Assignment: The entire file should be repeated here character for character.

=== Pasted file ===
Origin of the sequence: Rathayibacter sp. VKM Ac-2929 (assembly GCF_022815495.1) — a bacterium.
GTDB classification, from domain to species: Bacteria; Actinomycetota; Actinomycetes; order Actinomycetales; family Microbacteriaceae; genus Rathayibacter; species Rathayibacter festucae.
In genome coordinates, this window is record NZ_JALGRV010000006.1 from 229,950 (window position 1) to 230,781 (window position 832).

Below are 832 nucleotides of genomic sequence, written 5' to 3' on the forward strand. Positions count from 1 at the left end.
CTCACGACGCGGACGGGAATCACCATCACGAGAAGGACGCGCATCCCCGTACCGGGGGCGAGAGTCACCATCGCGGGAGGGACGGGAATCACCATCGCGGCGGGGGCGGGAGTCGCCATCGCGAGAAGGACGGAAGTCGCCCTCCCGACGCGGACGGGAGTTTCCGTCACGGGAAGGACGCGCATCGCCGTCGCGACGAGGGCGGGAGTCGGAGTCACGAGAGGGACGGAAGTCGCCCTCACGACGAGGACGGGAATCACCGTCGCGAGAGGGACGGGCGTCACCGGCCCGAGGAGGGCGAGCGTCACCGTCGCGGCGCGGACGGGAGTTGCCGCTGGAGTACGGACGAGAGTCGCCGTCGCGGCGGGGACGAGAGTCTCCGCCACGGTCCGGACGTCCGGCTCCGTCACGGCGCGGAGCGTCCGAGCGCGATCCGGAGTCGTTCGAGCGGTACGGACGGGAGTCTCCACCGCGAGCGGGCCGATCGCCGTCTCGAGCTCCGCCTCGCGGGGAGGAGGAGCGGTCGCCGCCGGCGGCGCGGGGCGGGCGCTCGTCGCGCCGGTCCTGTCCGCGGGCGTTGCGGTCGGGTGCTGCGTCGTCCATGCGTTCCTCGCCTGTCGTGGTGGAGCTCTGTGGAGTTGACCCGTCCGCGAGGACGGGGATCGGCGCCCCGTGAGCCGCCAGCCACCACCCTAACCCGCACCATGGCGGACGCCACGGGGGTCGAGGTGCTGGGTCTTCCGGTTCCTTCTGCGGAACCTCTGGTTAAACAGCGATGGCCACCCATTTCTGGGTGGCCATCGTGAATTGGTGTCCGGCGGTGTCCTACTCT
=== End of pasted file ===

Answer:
Origin of the sequence: Rathayibacter sp. VKM Ac-2929 (assembly GCF_022815495.1) — a bacterium.
GTDB classification, from domain to species: Bacteria; Actinomycetota; Actinomycetes; order Actinomycetales; family Microbacteriaceae; genus Rathayibacter; species Rathayibacter festucae.
In genome coordinates, this window is record NZ_JALGRV010000006.1 from 229,950 (window position 1) to 230,781 (window position 832).

Below are 832 nucleotides of genomic sequence, written 5' to 3' on the forward strand. Positions count from 1 at the left end.
CTCACGACGCGGACGGGAATCACCATCACGAGAAGGACGCGCATCCCCGTACCGGGGGCGAGAGTCACCATCGCGGGAGGGACGGGAATCACCATCGCGGCGGGGGCGGGAGTCGCCATCGCGAGAAGGACGGAAGTCGCCCTCCCGACGCGGACGGGAGTTTCCGTCACGGGAAGGACGCGCATCGCCGTCGCGACGAGGGCGGGAGTCGGAGTCACGAGAGGGACGGAAGTCGCCCTCACGACGAGGACGGGAATCACCGTCGCGAGAGGGACGGGCGTCACCGGCCCGAGGAGGGCGAGCGTCACCGTCGCGGCGCGGACGGGAGTTGCCGCTGGAGTACGGACGAGAGTCGCCGTCGCGGCGGGGACGAGAGTCTCCGCCACGGTCCGGACGTCCGGCTCCGTCACGGCGCGGAGCGTCCGAGCGCGATCCGGAGTCGTTCGAGCGGTACGGACGGGAGTCTCCACCGCGAGCGGGCCGATCGCCGTCTCGAGCTCCGCCTCGCGGGGAGGAGGAGCGGTCGCCGCCGGCGGCGCGGGGCGGGCGCTCGTCGCGCCGGTCCTGTCCGCGGGCGTTGCGGTCGGGTGCTGCGTCGTCCATGCGTTCCTCGCCTGTCGTGGTGGAGCTCTGTGGAGTTGACCCGTCCGCGAGGACGGGGATCGGCGCCCCGTGAGCCGCCAGCCACCACCCTAACCCGCACCATGGCGGACGCCACGGGGGTCGAGGTGCTGGGTCTTCCGGTTCCTTCTGCGGAACCTCTGGTTAAACAGCGATGGCCACCCATTTCTGGGTGGCCATCGTGAATTGGTGTCCGGCGGTGTCCTACTCT